What can I do with an Environmental Science degree from the University of Arizona?
- Stay curious and engaged. Our programs integrate biology, ecology, chemistry, physics and agriculture with the study of the environmental quality of our land and water resources.
- Limitless opportunities. You will be prepared for environment-related careers in consulting, conservation, agriculture, law, policy education and everything in-between.
- Career options beyond compare. Use your skills in an office, field or lab to solve critical environmental challenges.
Our world needs you.
According to the Bureau of Labor Statistics, environmental scientists and specialists had a median pay of $69,400 in 2017. From 2016 to 2026, they project an 11% increase in employment growth for environmental scientists and specialists, compared with just 7% for all jobs.
Explore top career opportunities and examples of annual mean wages with bachelor degrees based in environmental sciences.
Environmental Science major
Sustainable Plant Systems major
Environmental scientist ($69,400): Use knowledge of environmental systems to protect the environment and human health. You may clean up polluted areas, advise policymakers, or work with industry to reduce waste.
Agronomist ($62,910): Manage soil and field crop production, conduct research, and develop new crop hybrids and varieties with the public and private sectors.
Environmental compliance specialist ($69,400): Ensure industry compliance with environmental laws relating to areas such as emissions, waste disposal, chemical use, pollution and reporting and permitting.
Horticulturist ($62,910): Work in greenhouses, advise growers on chemical-free methods of pest management or consult landscape designers about ecologically sustainable grounds and practices
Environmental consultant ($69,400): Provide expert assessment and advisory services on matters pertaining to the management of environmental issues.
Microbiologist ($69,960): Work for government agencies, universities, agricultural companies, food safety organizations and research institutes to study and soil- and plant-born microorganisms and how they interact with the environment.
Environmental health specialist/inspector: Track health and safety conditions in residential, industrial, commercial and recreation settings.
Soil and plant scientist ($69,400): Study the physical and chemical properties of soil as well as the distribution, origin and history of soils and the plants species that inhabit them.
Environmental microbiologist ($78,400): Work with government agencies, universities, agricultural companies, food safety organizations and research institutes to study microscopic organisms that cause disease and environmental damage or are of beneficial environmental, industrial or agricultural interest.
Botanist ($69,400): Study plants and their environment to identify and classify new species.
Environmental planner ($71,490): Contribute to environmental impact assessments and develop short and long-term plans for land use in urban and rural areas while balancing considerations such as social, economic and environmental issues.
Research assistant ($45,490): Conduct research for food, pharmaceutical and pest management organizations.
Sustainability specialist: Work in the areas of sustainability, green building, environmental management systems, greenhouse gas reduction and Leadership in Energy and Environmental Design certification.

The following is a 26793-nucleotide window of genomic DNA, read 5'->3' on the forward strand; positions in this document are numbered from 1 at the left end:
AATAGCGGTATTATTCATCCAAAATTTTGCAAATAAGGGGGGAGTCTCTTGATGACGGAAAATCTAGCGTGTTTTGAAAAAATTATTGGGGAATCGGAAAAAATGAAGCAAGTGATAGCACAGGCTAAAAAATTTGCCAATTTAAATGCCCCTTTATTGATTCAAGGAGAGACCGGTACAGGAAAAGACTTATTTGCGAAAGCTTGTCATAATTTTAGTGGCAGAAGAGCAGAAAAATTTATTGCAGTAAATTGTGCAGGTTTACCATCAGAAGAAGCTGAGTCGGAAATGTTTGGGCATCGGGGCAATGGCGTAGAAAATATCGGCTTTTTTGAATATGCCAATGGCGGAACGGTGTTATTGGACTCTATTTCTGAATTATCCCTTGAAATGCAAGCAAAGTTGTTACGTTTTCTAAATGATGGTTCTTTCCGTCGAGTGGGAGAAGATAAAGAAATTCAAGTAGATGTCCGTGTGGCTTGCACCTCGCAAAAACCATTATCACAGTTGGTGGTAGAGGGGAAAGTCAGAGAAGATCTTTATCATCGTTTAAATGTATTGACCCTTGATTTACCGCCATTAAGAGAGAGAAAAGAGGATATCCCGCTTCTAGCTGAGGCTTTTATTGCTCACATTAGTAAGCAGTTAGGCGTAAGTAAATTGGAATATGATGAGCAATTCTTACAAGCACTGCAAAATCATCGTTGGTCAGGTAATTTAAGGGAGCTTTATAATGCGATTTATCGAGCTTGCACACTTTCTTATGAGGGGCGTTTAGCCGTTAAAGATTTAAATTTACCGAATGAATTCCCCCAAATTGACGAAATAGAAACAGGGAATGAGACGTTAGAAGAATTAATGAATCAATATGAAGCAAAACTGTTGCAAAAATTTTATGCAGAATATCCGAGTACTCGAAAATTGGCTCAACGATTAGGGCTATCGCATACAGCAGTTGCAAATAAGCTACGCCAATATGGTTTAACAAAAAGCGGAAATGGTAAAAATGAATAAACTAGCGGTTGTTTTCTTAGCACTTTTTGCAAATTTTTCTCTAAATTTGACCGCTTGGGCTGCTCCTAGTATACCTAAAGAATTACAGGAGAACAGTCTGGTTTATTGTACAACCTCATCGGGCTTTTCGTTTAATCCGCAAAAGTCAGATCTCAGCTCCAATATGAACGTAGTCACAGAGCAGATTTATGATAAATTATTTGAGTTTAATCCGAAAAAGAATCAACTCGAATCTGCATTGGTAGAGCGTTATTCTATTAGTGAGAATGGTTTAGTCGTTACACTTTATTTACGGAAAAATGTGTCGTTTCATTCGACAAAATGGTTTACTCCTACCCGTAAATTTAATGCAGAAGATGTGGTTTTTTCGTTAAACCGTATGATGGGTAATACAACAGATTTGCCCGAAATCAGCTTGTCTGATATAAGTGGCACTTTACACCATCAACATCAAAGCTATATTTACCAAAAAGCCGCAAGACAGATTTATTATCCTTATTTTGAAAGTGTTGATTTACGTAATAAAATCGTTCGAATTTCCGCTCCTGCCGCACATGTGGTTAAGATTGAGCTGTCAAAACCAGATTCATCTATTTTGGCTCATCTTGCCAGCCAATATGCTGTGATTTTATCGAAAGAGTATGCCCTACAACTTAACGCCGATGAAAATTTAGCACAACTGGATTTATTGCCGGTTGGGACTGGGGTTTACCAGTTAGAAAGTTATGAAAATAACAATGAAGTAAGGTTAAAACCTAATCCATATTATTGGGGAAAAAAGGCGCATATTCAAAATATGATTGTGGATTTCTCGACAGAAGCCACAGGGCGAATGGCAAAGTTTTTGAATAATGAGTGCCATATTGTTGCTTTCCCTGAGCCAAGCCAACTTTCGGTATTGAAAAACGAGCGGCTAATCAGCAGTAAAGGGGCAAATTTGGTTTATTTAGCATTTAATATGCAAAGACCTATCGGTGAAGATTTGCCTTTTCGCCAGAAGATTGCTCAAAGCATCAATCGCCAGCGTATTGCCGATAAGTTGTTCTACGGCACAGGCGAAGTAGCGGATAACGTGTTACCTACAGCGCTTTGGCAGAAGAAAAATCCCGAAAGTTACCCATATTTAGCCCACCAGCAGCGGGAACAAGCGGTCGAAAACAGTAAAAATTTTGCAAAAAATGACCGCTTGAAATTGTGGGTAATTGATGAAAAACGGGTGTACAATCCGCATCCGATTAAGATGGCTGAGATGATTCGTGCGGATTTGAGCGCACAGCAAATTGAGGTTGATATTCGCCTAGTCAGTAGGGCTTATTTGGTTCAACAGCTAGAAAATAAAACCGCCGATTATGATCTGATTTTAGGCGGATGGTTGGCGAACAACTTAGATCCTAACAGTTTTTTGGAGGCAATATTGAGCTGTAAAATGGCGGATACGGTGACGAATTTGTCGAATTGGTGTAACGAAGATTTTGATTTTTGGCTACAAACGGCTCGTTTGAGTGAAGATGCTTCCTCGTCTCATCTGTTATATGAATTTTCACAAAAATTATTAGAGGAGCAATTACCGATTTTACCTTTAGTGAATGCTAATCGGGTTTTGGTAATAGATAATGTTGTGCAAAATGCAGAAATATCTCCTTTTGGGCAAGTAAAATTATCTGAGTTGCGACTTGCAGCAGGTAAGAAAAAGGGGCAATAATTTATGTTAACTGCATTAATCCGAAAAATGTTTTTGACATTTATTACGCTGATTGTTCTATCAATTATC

Science teacher ($26,000-76,000): Develop and teach science curriculum, and guide the next generation through experiments and field experiences that advance understanding of the natural world.
Environmental project manager ($69,400): Combine organizational management skills with expertise on environmental issues and regulations to help businesses prevent or repair damage to land, air and water.
Naturalist ($26,000-76,000): Research and develop educational programming for national and state parks.
Environmental technician ($45,490): Collect and test air, water and soil samples to measure chemical, physical and biological properties, and to ensure compliance with all environmental laws and regulations, including that affect public health, at local, state and federal levels.
Plant geneticist: Research and work to isolate genes to develop desirable plant traits. Jobs are available in public and private sectors.
Environmental remediation specialist ($53,610): Devise technical solutions to clean up and restore polluted land and water.
Conservationist ($60,970): Manage the use and development of forests and other natural resources.
Forest or park ranger ($60,970): Protect and supervise designated outdoor landscapes ensuring preservation and conservation of natural areas.
Education and advocacy: Educate government officials, policy-makers and communities about the importance of plants and thoughtful stewardship of the world's natural resources.
Industrial hygienist ($69,400): Monitor, assess and resolve workplace health and safety issues, including evaluating chemical, biological and physical dangers.
Ecologist ($69,400): Study the interrelationships between organisms through research about how plants and habitats interact with each other and the environment.
Natural resource specialist ($64,850): Manage and preserve lakes, forests, plants, soil and other natural resources.
Environmental science educator ($26,000-76,000): Educate individuals, communities, students and decision-makers about the importance of human interactions with the environment and thoughtful stewardship of the world's natural resources.
Soil science specialist ($69,400): Study the physical, biological and chemical properties of soil as well as the distribution, origin and history of soils and the species that comprise them.
Water quality technician ($45,490): Work with government agencies and water utilities to ensure sufficient public access to high quality potable water supplies